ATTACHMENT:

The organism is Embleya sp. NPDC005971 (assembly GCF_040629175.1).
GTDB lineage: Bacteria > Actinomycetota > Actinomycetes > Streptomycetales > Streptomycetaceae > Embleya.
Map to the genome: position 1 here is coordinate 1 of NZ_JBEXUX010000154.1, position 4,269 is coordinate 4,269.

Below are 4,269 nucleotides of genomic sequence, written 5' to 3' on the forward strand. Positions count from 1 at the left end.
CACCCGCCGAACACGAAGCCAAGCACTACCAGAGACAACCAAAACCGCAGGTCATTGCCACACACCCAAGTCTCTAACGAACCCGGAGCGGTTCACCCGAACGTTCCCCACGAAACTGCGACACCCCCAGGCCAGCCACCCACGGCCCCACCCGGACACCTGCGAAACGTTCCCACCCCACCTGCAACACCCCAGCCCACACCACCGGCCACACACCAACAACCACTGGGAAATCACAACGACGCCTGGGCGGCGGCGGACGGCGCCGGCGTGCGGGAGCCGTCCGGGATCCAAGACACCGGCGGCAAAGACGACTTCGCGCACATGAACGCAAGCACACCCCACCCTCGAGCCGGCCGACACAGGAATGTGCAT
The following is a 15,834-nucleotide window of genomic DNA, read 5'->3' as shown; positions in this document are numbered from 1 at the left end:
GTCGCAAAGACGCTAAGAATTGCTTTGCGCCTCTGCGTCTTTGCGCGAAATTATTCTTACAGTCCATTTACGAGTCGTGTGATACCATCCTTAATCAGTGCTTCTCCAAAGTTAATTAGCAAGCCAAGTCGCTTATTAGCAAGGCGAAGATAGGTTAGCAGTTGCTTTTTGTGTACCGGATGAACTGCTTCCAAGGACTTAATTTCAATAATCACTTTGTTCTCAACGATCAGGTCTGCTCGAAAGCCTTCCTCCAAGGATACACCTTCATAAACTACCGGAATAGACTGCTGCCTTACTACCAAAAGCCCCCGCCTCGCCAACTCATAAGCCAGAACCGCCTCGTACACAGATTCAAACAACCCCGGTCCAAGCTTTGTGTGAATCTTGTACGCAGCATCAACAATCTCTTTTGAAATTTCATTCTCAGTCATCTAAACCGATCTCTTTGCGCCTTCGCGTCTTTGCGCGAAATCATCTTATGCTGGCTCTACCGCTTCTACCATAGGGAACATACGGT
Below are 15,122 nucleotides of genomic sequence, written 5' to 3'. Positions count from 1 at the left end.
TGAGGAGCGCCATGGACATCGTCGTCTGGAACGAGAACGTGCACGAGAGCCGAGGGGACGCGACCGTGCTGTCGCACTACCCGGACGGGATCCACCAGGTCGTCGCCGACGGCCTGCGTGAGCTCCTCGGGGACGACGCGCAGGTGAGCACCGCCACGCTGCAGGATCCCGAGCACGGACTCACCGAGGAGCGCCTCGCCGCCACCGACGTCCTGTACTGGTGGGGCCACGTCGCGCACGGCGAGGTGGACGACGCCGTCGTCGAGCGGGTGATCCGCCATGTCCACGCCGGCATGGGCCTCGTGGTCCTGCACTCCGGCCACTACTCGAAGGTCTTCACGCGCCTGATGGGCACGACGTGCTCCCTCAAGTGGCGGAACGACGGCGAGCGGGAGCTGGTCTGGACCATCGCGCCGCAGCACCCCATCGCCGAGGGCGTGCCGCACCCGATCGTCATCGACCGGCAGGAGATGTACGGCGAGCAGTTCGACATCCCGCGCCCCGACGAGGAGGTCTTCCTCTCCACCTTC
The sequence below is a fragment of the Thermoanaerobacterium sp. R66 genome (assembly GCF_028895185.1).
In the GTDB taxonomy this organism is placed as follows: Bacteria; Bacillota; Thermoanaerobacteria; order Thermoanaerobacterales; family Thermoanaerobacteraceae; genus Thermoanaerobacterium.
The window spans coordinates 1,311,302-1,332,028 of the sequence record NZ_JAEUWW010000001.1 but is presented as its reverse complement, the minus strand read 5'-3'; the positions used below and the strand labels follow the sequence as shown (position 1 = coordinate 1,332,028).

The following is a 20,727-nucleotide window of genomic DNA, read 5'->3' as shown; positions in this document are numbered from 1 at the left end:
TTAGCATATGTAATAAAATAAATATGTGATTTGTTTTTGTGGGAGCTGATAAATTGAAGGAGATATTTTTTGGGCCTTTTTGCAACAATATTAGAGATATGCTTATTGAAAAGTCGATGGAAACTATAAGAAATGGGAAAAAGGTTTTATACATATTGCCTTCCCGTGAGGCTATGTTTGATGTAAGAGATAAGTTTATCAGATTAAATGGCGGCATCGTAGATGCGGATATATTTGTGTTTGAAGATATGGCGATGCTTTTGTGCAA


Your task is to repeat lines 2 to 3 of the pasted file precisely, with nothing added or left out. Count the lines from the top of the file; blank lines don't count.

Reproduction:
GTDB lineage: Bacteria > Actinomycetota > Actinomycetes > Streptomycetales > Streptomycetaceae > Embleya.
Map to the genome: position 1 here is coordinate 1 of NZ_JBEXUX010000154.1, position 4,269 is coordinate 4,269.